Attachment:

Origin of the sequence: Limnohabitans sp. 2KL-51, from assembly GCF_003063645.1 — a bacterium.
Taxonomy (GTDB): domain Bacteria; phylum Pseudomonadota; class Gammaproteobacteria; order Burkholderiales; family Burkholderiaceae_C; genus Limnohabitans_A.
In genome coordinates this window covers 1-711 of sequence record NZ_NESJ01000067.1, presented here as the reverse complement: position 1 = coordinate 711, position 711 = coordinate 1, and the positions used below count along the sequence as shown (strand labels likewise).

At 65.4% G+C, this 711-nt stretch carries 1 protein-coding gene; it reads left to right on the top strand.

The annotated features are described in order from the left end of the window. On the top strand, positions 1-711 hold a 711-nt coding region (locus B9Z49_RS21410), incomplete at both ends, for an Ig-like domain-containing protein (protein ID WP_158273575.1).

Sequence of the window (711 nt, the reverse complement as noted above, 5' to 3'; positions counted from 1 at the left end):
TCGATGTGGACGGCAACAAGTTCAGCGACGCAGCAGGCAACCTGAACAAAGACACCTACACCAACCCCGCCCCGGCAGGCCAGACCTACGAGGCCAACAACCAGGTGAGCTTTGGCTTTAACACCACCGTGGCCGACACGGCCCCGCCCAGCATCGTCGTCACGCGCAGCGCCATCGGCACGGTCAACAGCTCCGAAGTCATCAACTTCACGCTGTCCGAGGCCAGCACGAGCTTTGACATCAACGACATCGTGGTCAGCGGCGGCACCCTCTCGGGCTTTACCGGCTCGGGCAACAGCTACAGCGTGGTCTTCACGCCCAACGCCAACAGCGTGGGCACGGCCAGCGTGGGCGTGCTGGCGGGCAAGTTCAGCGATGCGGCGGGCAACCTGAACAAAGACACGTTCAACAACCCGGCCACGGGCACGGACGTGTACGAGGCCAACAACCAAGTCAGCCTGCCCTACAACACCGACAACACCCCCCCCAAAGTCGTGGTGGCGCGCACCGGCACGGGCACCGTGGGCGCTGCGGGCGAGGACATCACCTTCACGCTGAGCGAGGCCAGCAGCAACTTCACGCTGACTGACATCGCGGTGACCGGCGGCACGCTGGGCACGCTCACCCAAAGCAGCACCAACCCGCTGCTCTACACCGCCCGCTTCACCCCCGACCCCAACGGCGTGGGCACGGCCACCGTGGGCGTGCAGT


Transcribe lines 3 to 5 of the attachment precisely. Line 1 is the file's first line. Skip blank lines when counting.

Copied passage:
In genome coordinates this window covers 1-711 of sequence record NZ_NESJ01000067.1, presented here as the reverse complement: position 1 = coordinate 711, position 711 = coordinate 1, and the positions used below count along the sequence as shown (strand labels likewise).

At 65.4% G+C, this 711-nt stretch carries 1 protein-coding gene; it reads left to right on the top strand.

The annotated features are described in order from the left end of the window. On the top strand, positions 1-711 hold a 711-nt coding region (locus B9Z49_RS21410), incomplete at both ends, for an Ig-like domain-containing protein (protein ID WP_158273575.1).